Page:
ABSTRACT: Stochasticity in the gene-expression process can create variability in the level of a given mRNA/protein across a homogenous population of living cells. Random fluctuations between different promoter states have been implicated as a major source of noise in the expression of many genes. These fluctuations are typically modeled through a two-state promoter architecture, where the promoter of a gene transitions between an active (ON) and inactive (OFF) state, spending an exponentially distributed time-interval in each state. High levels of mRNA production occur from the active state, while the inactive state allows for a low basal rate of production. Recent data has shown the existence of three-state promoter architectures with memory, where the time spent in the inactive state is gamma distributed. Here we analyze stochastic models of both two-state and three-state promoter architectures and identify key differences in their stochastic dynamics. Quantifying distance between probability distributions using standard metrics reveals that the difference in the mRNA copy number distributions for both promoter architectures is maximum when the stability of the active promoter state is comparable to the stability of the mRNA transcript. Our results further show that mRNA auto-correlations decay more rapidly for a three-state promoter architecture compared to a two-state promoter architecture. Interestingly, we find that in certain parameter regimes the three-state promoter architecture can yield negative mRNA auto-correlations. Finally, we discuss how these results can be useful for identifying genetic promoter architectures from single-cell mRNA data.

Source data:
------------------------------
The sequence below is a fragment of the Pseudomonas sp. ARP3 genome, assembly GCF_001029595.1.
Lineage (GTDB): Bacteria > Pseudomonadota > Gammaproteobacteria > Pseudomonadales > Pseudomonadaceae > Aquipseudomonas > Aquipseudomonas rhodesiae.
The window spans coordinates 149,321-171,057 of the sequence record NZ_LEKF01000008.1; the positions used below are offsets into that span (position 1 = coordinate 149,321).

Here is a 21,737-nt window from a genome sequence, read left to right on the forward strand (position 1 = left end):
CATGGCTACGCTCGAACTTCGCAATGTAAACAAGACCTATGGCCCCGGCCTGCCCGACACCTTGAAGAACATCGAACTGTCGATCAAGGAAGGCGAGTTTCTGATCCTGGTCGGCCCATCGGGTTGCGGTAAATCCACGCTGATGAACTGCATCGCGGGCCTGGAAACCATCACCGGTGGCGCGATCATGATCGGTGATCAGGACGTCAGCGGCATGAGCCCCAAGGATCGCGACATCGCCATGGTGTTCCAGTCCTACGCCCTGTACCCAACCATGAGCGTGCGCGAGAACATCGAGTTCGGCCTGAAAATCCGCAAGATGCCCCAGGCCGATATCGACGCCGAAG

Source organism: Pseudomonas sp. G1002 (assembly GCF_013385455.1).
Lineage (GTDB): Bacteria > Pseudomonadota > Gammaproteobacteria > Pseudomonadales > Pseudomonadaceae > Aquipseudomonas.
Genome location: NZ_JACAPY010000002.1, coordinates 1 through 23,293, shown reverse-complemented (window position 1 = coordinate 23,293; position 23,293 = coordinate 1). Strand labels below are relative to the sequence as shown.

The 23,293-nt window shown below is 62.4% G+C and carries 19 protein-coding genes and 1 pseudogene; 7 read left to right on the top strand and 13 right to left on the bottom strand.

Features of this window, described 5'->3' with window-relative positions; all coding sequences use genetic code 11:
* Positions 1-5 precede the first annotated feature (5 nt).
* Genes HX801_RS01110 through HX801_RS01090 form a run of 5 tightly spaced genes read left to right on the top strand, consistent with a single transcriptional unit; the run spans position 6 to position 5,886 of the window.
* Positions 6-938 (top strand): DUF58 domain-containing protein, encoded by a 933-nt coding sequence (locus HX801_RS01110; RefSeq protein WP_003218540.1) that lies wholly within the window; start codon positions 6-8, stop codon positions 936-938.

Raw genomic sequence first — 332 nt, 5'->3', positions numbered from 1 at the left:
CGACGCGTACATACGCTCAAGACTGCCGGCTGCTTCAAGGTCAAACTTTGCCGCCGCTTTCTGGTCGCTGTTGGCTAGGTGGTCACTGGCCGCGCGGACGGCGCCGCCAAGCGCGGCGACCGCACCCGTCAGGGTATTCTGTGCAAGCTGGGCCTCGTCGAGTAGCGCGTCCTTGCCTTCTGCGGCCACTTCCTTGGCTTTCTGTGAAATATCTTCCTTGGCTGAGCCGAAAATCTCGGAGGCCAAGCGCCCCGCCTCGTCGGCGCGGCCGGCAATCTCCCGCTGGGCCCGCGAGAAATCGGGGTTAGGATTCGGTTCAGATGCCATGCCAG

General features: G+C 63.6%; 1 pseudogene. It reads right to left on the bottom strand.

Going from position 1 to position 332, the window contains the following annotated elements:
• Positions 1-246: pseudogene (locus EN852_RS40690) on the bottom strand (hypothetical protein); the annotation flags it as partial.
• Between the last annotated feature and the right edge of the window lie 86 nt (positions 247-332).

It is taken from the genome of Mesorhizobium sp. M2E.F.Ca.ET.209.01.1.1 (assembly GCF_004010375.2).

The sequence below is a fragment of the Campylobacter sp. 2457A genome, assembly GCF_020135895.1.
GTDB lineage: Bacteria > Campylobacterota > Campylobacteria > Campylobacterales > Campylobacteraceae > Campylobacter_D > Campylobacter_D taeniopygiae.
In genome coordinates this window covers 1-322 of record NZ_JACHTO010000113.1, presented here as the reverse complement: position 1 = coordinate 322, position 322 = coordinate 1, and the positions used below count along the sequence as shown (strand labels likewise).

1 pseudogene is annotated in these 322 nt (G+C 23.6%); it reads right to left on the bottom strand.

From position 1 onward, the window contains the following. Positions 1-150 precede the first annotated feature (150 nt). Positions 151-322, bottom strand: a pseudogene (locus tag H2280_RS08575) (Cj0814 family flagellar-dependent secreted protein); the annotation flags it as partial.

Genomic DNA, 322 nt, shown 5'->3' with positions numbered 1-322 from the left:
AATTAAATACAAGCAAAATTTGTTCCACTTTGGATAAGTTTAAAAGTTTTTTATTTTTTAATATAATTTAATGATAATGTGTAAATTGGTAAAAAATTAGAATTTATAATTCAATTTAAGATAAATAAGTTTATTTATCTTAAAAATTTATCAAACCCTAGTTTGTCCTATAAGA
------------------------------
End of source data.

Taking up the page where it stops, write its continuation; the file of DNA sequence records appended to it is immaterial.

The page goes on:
2013 IEEE 52nd Annual Conference on Decision and Control (CDC); 12/2013
  • [Show abstract] [Hide abstract]
    ABSTRACT: Stochastic promoter switching between transcriptionally active (ON) and inactive (OFF) states is a major source of noise in gene expression. It is often implicitly assumed that transitions between promoter states are memoryless, i.e., promoters spend an exponentially-distributed time interval in each of the two states. However, increasing evidence suggests that promoter ON/OFF times can be non-exponential, hinting at more complex transcriptional regulatory architectures. Given the essential role of gene expression in all cellular functions, efficient computational techniques for characterizing promoter architectures are critically needed. We have developed a novel model reduction for promoters with arbitrary numbers of ON and OFF states, allowing us to approximate complex promoter switching behavior with Weibull-distributed ON/OFF times. Using this model reduction, we created "bursty MCEM2", an efficient parameter estimation and model selection technique for inferring the number and configuration of promoter states from single-cell gene expression data. Application of bursty MCEM(2) to data from the endogenous mouse glutaminase promoter reveals nearly deterministic promoter OFF times, consistent with a multi-step activation mechanism consisting of 10 or more inactive states. Our novel approach to modeling promoter fluctuations together with bursty MCEM(2) provides powerful tools for characterizing transcriptional bursting across genes under different environmental conditions. © The Author (2015). Published by Oxford University Press. All rights reserved. For Permissions, please email:
    Bioinformatics 01/2015; DOI:10.1093/bioinformatics/btv007 · 4.62 Impact Factor

Full-text (2 Sources)

Available from
Jun 30, 2014